I personally don’t agree with hazing rituals myself. But I was never military nor did I ever do much with the way of “group guy” stuff anyway.
I’m an individualist. A nerd. Just about from day 1.
Yet, I’m not nuts (that I know of) but I am a bit of a peacenik, conflict-resolver type.
So, I’m not a good example for that stuff. I’ve seen HARM done from school hazing rituals… except they weren’t hazing-to-be-included but just plan ol’ bullying of groups-to-one.
And, I haven’t seen positive benefits of that. You cope, sure. Some follow the “if you can’t beat ‘em, join ‘em” and become that way themselves.
But I’ve seen more people crack. Even at older ages, 18+ going into military boot camp, they come home broken from the process. Never made it through. Never the same. On meds.
So, I dunno.
You’re lucky to have found comrades in the process. Never experienced that. But you don’t know what you don’t have.
I’m a loner but not lonely. Never have been lonely. I don’t hate women or men but I don’t care much for group behaviors.
Things like teasing rituals are fine. Pranks in good spirit can bring people together.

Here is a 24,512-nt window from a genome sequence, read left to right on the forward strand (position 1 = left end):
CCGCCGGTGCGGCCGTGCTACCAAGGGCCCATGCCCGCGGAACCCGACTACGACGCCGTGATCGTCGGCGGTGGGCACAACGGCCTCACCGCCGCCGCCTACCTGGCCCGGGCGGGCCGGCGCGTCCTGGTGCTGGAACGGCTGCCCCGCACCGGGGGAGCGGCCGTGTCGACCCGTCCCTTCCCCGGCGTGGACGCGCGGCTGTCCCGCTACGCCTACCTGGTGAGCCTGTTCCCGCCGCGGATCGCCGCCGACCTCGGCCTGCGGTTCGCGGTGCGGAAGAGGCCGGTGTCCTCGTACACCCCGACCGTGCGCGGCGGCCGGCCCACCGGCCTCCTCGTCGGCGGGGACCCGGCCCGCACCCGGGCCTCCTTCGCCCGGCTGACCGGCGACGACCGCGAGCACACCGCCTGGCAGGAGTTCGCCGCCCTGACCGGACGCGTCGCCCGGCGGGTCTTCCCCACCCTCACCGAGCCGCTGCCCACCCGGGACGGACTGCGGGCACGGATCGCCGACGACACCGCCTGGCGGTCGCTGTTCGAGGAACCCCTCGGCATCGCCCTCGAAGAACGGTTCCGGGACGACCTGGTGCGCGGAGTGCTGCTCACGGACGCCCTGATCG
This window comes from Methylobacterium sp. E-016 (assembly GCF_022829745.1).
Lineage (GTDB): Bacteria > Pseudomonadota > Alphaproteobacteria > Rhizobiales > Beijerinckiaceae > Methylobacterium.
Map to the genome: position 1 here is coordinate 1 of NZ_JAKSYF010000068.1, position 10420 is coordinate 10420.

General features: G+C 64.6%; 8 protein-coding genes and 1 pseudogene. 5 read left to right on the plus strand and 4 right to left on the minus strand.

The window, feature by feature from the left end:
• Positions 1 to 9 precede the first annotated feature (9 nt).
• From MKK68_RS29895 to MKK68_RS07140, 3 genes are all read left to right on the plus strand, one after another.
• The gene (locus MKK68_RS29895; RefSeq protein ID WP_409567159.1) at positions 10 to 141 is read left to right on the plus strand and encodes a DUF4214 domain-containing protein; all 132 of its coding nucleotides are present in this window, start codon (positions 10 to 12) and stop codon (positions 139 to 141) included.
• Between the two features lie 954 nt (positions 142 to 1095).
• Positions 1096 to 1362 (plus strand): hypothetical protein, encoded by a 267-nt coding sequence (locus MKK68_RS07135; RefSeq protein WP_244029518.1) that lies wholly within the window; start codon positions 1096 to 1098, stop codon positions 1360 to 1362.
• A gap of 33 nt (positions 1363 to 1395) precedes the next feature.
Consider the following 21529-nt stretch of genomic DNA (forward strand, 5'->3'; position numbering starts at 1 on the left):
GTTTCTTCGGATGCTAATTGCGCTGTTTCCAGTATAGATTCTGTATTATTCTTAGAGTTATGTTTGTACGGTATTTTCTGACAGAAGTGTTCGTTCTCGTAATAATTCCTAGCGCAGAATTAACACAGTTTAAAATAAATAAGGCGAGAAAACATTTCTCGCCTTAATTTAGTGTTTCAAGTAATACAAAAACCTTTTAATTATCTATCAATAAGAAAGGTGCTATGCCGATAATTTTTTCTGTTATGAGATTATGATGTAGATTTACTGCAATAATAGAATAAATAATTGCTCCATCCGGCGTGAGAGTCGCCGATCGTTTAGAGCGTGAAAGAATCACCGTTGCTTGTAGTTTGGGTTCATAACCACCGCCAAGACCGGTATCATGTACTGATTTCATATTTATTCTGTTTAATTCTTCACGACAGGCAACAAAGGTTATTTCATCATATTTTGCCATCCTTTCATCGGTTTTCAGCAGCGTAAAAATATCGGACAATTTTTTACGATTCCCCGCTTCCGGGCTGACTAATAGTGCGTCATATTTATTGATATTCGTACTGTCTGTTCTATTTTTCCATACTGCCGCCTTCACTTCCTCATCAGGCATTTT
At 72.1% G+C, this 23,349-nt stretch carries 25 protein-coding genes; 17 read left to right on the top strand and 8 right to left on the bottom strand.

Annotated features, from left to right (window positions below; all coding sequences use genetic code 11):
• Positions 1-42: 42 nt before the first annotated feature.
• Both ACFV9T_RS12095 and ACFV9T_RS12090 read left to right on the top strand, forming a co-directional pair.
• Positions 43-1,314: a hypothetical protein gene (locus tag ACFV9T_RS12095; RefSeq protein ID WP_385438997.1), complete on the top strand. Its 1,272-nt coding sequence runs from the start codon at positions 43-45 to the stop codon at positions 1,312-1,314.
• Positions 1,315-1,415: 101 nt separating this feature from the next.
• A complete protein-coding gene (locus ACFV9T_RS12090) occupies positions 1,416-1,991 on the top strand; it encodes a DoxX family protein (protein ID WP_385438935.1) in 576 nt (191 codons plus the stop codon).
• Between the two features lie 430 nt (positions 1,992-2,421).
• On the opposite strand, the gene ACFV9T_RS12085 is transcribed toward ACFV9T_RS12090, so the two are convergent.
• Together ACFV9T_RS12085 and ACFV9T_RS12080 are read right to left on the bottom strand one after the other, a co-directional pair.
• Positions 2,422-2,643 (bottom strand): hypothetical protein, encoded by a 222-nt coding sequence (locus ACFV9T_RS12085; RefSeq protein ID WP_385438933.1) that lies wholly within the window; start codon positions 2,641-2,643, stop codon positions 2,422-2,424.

And I guess that’s the key: good spirit.
Yes, the shift in culture started happening around the late 1990s.
I was part of the early politically correct movement. 1990/91. It was a little etiquette pamphlet published by a nearby college in the Amherst MA college system and it spread among liberal colleges.
They were inspired by the US military, who had come up with the system many years earlier as a way to be considerate of foreign cultures.
So, it started of as etiquette.
Somewhere around the mid/late 90s, there was a shift.
The initial complaints about PC in the early 90s grew to a fervor on one side by the late 90s, and the PC camps also started turning a book of etiquette into dogma.
And so, two camps at war.
Flash forward 15-18 years and we have today.